Photo caption: Chinese deck passengers on Norddeutscher Lloyd S.S. Taichon from Swatow to Singapore. c1910 (Collection of Wolfgang Wiggers, Creative Commons License)
The talk is conducted in English.
The images that come to mind when one mentions the derogatory term for Chinese immigrant workers, zhūzǎi (猪仔), are often of grimy and malnourished men and women, sometimes young children, housed in cramped, deplorable conditions. The countries and environments portrayed in photographs mattered and differed little, as countless bodies were ferried across vast seas from China to United States, South America, and different parts of Southeast Asia. As thriving entrepôts in the 19th and 20th century, Singapore and Hong Kong became important gateways between the Chinese immigrants’ place of origin and new life in a foreign land. Although the sorrows and hardships our immigrant forefathers experienced had become the foundation of a shared cultural experience among overseas Chinese communities, not much has been told of their spatial experiences. This talk, derived from the speaker’s own PhD research on the architecture of immigration and his experience working on architectural research and conservation projects in Singapore and Hong Kong, offers an understanding of the arduous sea journeys Chinese immigrants took and the associated spaces they would have passed through. They include immigration centres, and quarantine stations, barracoons, steamship decks, and even coffin houses.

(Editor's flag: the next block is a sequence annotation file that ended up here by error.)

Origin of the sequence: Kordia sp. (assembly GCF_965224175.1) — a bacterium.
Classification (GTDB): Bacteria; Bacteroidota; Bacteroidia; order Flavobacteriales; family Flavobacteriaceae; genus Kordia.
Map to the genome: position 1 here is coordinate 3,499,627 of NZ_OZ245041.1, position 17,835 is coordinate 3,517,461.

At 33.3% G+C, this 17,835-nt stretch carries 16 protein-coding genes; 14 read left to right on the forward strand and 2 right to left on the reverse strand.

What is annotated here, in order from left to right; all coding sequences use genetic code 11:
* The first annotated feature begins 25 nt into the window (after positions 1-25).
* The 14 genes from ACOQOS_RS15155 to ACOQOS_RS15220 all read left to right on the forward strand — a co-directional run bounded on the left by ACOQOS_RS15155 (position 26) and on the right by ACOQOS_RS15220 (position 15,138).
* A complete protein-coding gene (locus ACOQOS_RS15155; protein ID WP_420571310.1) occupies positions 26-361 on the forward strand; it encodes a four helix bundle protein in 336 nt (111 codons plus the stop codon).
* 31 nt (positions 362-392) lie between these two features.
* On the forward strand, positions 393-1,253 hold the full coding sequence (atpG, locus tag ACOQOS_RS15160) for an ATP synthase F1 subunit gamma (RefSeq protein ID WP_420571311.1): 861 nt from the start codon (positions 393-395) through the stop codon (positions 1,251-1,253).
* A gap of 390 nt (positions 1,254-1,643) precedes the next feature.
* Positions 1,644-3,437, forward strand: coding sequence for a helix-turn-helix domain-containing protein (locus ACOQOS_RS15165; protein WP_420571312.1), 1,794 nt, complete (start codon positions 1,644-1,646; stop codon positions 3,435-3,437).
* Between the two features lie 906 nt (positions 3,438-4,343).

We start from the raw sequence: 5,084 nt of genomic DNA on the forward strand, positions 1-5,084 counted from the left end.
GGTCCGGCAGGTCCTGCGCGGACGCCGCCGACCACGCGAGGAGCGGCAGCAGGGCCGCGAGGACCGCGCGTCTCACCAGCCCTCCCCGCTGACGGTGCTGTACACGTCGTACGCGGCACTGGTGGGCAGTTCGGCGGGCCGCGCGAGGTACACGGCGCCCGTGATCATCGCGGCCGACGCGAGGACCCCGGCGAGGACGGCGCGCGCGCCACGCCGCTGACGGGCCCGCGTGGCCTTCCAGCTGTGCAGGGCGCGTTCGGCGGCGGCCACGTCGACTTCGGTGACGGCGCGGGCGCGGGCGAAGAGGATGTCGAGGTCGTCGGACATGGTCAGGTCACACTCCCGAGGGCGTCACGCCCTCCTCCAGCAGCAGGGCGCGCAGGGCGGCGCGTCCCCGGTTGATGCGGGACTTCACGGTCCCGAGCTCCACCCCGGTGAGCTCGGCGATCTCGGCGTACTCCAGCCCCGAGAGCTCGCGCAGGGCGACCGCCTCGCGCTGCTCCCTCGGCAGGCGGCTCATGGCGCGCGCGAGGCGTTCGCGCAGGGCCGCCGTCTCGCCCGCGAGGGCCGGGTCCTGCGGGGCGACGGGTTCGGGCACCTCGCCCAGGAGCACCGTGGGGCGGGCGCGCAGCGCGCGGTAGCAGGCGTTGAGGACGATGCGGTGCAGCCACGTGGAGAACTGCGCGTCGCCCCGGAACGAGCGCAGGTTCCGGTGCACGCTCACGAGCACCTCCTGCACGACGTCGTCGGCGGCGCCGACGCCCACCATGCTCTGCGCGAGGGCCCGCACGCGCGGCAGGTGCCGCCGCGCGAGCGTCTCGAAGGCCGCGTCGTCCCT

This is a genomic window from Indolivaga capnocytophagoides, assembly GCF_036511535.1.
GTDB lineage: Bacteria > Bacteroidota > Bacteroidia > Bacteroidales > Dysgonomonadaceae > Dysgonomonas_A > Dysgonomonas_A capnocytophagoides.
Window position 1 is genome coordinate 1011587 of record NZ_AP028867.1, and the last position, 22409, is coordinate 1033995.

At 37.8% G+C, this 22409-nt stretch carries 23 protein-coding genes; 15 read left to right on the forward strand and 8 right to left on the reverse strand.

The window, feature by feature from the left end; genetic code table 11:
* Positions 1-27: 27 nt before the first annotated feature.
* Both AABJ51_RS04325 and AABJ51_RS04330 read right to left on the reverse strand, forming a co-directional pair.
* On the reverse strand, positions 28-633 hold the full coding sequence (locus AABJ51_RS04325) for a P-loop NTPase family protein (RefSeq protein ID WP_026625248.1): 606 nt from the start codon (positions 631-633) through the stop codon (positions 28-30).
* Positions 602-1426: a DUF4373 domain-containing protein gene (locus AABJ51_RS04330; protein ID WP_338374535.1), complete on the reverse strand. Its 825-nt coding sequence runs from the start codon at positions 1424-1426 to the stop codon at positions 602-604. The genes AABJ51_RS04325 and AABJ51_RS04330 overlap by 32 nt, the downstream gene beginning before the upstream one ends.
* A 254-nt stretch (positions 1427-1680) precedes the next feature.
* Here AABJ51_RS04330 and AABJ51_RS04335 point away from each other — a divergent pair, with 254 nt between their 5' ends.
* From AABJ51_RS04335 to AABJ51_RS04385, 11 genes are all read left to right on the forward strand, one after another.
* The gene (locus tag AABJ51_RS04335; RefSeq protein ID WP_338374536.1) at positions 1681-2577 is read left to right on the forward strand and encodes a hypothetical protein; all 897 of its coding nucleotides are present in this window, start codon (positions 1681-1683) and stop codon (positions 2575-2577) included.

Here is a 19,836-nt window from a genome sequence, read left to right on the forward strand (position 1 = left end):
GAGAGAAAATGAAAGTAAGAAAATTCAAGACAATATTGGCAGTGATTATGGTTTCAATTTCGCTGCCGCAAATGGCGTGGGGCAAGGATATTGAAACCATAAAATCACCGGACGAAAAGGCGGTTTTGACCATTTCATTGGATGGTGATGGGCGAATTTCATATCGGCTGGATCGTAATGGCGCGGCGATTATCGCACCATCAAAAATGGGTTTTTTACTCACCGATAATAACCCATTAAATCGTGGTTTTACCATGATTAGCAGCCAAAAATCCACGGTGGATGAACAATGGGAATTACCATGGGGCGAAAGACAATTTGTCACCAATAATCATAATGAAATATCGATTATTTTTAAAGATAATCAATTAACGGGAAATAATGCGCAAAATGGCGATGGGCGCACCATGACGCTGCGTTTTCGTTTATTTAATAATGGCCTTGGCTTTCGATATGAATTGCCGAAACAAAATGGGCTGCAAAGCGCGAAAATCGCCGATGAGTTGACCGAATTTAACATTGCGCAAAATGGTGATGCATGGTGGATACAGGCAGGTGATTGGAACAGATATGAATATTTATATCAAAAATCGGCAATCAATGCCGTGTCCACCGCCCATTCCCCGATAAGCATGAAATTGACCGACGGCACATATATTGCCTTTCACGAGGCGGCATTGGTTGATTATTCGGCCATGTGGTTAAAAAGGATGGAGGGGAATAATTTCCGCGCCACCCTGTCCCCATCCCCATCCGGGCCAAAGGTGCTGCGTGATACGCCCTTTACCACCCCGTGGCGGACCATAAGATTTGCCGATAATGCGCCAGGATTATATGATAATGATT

About the Speaker
Dr Ian Tan, PhD
Lecturer in Architectural Conservation, University of Hong Kong & Associate Director, One Bite Design Studio
Ian Tan is a lecturer in the History and Theory of Architectural Conservation. His research interests lie in colonial and vernacular architecture and focuses on the 19th and 20th century development of iron building types in Asian port cities. Ian’s research and teaching engage in the parallel development of architecture and conservation during the 19th and 20th century, and the intersection of related fields, such as craftmanship, archaeology, and museum management. He is also an Associate Director with One Bite Design Studio, an architecture-based design company that bridges the gap between place and people through placemaking, community engagement, and heritage conservation.